Saturday, December 10, 2011

Poetry Girl

Last week I was glad to receive a Christmas package from my sister. I was expecting it, and I was pretty sure I knew what was in it:  Gourmet Chipotle Pepper Olive Oil and Chocolate flavored Balsamic Vinegar. Ooh! I can't wait to cook roast pork flavored with that stuff.  But this posting, as it turns out, is not about a recipe with fancy oil and vinegar.

Because inside the package was a little book I had forgotten I ever owned.

Back in 1969, a treasured friend gave me this little journal.    From the time I received it, when I was seventeen, until the summer after I turned 21, I filled those pages with poem after poem.  I also wrote down the occasional dream, or errant thought.  Except for about 5 pages, the book is completely full.

I made a frontispiece:

"Poetry is a spontaneous overflow
of powerful feeling... it is emotion
recollected in tranquility."

- William Wordsworth

Some of the poems describe my feelings about growing up, searching for God, and boyfriends... I have read through it several times and there are a couple I really like. One in particular demonstrates the germ of the spiritual journey I was to take several years later.

It's like reaching out
but no one's there
and realizing that
that's good
because it makes me
reach in

As I read through this little book, I am glad that I had the foresight to make some little notes, "to DJ". Or, "to A.W."  However, I'm not a hundred percent sure who some of these poems reference. Who was that boy about whom I wrote,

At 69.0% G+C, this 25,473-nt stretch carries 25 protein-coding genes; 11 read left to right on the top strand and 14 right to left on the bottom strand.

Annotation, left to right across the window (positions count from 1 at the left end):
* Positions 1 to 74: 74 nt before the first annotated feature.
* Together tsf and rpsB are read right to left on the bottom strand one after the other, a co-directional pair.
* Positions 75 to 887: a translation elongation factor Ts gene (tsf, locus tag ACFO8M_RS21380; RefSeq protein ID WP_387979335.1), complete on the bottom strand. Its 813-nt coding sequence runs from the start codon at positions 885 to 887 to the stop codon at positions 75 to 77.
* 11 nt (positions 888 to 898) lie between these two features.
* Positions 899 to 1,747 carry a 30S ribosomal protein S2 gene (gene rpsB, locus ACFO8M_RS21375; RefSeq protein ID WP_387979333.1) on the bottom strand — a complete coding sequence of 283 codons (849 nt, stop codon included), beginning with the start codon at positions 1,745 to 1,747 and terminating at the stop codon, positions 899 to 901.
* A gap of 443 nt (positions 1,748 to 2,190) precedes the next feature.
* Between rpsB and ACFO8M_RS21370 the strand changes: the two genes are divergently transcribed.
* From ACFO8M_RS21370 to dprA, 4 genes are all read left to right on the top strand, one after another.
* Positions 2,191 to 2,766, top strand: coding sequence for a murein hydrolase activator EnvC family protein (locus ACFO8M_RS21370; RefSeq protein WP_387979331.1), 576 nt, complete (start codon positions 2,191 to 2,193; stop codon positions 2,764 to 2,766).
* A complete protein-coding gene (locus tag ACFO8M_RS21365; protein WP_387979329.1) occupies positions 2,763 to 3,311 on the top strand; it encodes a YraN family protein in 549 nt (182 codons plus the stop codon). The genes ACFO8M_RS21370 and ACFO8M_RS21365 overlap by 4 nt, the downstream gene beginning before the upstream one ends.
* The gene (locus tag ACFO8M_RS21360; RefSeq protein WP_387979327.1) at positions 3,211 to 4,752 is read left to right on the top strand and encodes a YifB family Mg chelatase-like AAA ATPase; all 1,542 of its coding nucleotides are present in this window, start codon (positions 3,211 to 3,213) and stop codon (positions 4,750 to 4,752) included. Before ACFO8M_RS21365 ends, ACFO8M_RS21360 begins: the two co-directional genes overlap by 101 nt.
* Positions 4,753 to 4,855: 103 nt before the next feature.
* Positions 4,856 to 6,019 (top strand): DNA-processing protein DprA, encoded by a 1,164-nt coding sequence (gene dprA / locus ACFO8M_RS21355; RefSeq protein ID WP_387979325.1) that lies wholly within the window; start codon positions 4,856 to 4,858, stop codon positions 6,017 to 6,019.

"...I cried to hear you say 
you thought I didn't love you"?

That line is the very last one written in this book.  I was 21 years old and I remember that summer so well, or I thought I did anyway. That was the summer I embarked on the spiritual journey that I would walk for the next 30 years.

I am a little sad that I stopped writing down in my little book.  I know I was writing.  Somewhere in the universe there are thousands of bits of paper with my thoughts, and feelings on them. I wish I had them on a shelf in my room. During a visit to my parents' home around the time I wrote those last words  I destroyed several volumes of journals I kept while I was at college. I felt that my personal musings of that time, while meant only for my own eyes, we're too immature, too juvenile to keep;  I was a little embarrassed when I reread them. So I destroyed them.

If I could send a message back to my 21-year-old self, I would tell her to put those notebooks back on the shelf, waaay in the back. That way, when I came back to go through my parents' belongings 30 years later, after their deaths, I could collect them and put them on my own shelf.  There they could remain for my children and grandchildren to find, after I am gone, when they pick through the detritus of my own life.

My 21-year-old self, while so wise in some ways, as some of her previous poetry indicated, really had no clue, did she?

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